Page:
Found more inventive ways around it?
Yeah. The urban myth goes that Ben Jobe backside kickflipped the whole bar in Doc Martens—that’s the kind of stuff that was going on. They tried to stop it, but it just kind of adapted. That’s what skaters do—it’s what they’ve always done.
What other urban legends of British skating emerged around that time?
Dan Barnett, who was a legendary skater in the Southbank scene, didn’t get much coverage, but that was his own fault, really—he didn’t care about it, all he cared about was skating. If you talk to people who know about skating in London, they’ll say how talented he was and how he was the most talented skater to come out of London. His style was so far from what everyone else was doing—it was so smooth. If you think about skating as an art, he kind of embodied that more than anybody else. He could have gone to America in the 90s and killed it; he would have been like Tom Penny or Geoff Rowley or someone.
How would relocating Southbank have affected the vibe, do you think? Hungerford Bridge, where they were going to move everything to, is pretty close, I guess.
People used to skate there anyway. That used to be part of the Southbank, but they say that spot isn't as big as the Southbank, which I think is only because skating numbers have shrunk drastically. If they wanted to recreate it as it was in 1989, I don’t think people would have a problem with that—they’d think it would look better. But whenever people come over from America, Southbank is still the first place they go. The Spanish Vans team visited recently, actually.
Yeah, I’ve always thought that skating helps bring together a varied bunch of people.
That’s the thing: it was really diverse—black and white, rich and poor—and you only really knew people from skating; a lot of the time you wouldn’t even see people much socially. It’s like football—a different mix. Now it’s kind of a fashion thing.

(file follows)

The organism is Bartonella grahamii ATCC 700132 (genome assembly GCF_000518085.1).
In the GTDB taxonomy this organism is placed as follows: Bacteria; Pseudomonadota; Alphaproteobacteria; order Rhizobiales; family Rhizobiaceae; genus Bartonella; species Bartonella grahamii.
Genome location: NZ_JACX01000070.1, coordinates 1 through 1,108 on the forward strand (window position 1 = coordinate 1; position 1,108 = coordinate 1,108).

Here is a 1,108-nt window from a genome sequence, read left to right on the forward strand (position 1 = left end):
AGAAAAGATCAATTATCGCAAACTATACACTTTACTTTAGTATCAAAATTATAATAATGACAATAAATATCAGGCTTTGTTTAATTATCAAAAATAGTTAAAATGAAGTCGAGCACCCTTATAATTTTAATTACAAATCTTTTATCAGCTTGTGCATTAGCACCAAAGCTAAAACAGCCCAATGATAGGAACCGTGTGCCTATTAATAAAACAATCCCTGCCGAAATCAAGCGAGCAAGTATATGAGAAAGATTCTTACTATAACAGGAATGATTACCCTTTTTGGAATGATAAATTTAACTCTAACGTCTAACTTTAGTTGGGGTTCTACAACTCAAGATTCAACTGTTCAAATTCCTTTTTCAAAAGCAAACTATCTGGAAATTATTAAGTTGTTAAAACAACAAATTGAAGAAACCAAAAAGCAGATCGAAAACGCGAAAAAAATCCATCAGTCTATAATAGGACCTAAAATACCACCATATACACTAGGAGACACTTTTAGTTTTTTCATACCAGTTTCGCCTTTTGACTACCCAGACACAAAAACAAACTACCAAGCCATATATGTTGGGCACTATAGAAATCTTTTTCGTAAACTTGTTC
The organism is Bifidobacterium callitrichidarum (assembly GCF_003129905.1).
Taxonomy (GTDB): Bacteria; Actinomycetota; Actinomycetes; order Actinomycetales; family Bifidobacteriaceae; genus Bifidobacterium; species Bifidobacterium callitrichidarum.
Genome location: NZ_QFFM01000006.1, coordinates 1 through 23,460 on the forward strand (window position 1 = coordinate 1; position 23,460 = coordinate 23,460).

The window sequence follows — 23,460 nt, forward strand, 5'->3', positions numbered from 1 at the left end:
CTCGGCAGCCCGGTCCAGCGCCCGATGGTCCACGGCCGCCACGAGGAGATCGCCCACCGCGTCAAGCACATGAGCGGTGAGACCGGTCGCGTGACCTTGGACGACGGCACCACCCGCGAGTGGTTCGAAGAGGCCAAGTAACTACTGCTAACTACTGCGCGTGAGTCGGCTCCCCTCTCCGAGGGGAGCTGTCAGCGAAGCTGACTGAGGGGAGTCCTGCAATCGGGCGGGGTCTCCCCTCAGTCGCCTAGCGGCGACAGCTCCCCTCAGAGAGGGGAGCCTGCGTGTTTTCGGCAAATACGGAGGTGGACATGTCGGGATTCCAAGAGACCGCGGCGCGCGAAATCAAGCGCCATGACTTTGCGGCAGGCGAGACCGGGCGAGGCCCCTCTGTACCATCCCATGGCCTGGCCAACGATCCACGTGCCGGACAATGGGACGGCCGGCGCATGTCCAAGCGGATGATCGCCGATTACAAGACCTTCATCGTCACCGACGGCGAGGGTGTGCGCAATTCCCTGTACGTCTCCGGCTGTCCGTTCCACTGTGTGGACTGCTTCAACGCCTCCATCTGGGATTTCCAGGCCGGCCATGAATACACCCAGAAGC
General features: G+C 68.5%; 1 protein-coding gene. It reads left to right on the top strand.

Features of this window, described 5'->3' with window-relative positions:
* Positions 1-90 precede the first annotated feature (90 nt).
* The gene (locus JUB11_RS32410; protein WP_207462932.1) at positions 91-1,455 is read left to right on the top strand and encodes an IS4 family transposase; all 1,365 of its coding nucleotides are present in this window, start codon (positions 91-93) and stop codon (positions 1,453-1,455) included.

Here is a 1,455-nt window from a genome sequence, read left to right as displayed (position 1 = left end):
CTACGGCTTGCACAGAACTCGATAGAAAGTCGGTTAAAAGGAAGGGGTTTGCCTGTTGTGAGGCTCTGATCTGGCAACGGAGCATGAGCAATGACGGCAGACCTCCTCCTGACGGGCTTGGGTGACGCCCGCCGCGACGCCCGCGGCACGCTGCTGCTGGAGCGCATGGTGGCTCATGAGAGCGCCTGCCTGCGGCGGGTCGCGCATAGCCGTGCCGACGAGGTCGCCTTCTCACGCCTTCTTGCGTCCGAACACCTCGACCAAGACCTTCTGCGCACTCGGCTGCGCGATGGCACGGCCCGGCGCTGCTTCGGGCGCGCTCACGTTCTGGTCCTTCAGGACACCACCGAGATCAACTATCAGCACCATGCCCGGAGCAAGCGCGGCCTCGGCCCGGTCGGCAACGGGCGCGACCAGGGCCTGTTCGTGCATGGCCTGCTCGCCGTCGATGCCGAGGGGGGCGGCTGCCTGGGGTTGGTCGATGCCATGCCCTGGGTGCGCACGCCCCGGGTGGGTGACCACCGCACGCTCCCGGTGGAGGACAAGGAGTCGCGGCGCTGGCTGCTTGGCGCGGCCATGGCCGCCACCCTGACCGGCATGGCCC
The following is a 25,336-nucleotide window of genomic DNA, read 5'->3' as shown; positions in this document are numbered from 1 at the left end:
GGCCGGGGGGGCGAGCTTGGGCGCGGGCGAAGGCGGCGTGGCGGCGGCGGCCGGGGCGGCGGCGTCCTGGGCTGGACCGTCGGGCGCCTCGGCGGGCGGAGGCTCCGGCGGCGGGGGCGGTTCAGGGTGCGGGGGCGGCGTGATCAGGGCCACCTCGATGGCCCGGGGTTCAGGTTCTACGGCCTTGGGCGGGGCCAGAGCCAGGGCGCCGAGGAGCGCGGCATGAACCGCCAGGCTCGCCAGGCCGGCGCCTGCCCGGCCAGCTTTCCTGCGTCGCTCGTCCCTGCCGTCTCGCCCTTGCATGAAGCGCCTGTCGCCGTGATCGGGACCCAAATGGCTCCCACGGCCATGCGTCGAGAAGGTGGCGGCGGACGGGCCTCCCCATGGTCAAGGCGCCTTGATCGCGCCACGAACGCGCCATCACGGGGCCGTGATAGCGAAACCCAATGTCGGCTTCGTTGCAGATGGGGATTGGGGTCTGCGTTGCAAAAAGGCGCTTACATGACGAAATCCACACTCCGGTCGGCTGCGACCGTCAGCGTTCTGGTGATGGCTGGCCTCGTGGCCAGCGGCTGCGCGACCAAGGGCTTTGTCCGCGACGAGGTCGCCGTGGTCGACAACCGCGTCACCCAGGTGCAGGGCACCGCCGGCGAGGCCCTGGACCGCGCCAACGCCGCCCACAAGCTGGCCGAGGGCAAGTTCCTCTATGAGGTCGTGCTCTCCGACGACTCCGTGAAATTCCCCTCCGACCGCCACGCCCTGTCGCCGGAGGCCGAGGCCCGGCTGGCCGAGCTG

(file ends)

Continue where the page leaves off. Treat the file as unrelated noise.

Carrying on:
Was there a friendly rivalry between everyone back then?
I don’t think so, no. It seemed a bit spiteful—everyone was a bit nasty to each other. People used to really go in on Alex Moul. You hear about Southbank as a really cliquey place, but I never saw anything like that. You’d also hear stories about the Embarcadero Center in San Francisco, where—even if you were good—people like Mike Carroll and James Kelch would still fuck with you if they didn’t know you. There were also stories of people getting beaten up there.
The last photo in the exhibition was taken around 2006. Do you still take photos?
As and when, yeah. I’ve been photographing my friend's band, Breton, for the last year.
Who’s more hassle-free: musicians or skaters?
Rock stars. They’re a bit more professional—they don’t turn up stoned or just not show up, which is what most skateboarders tended to do. That’s why I leaned more toward a documentary style, because you could shoot someone all day and there’s no guarantee that they’re going to make it—you could end up with rolls of nothing. I was always interested in the kind of shots that you wouldn’t see in a magazine.
Great. Thanks, Andy.
More stuff about skating in London:
WATCH – Skate World: London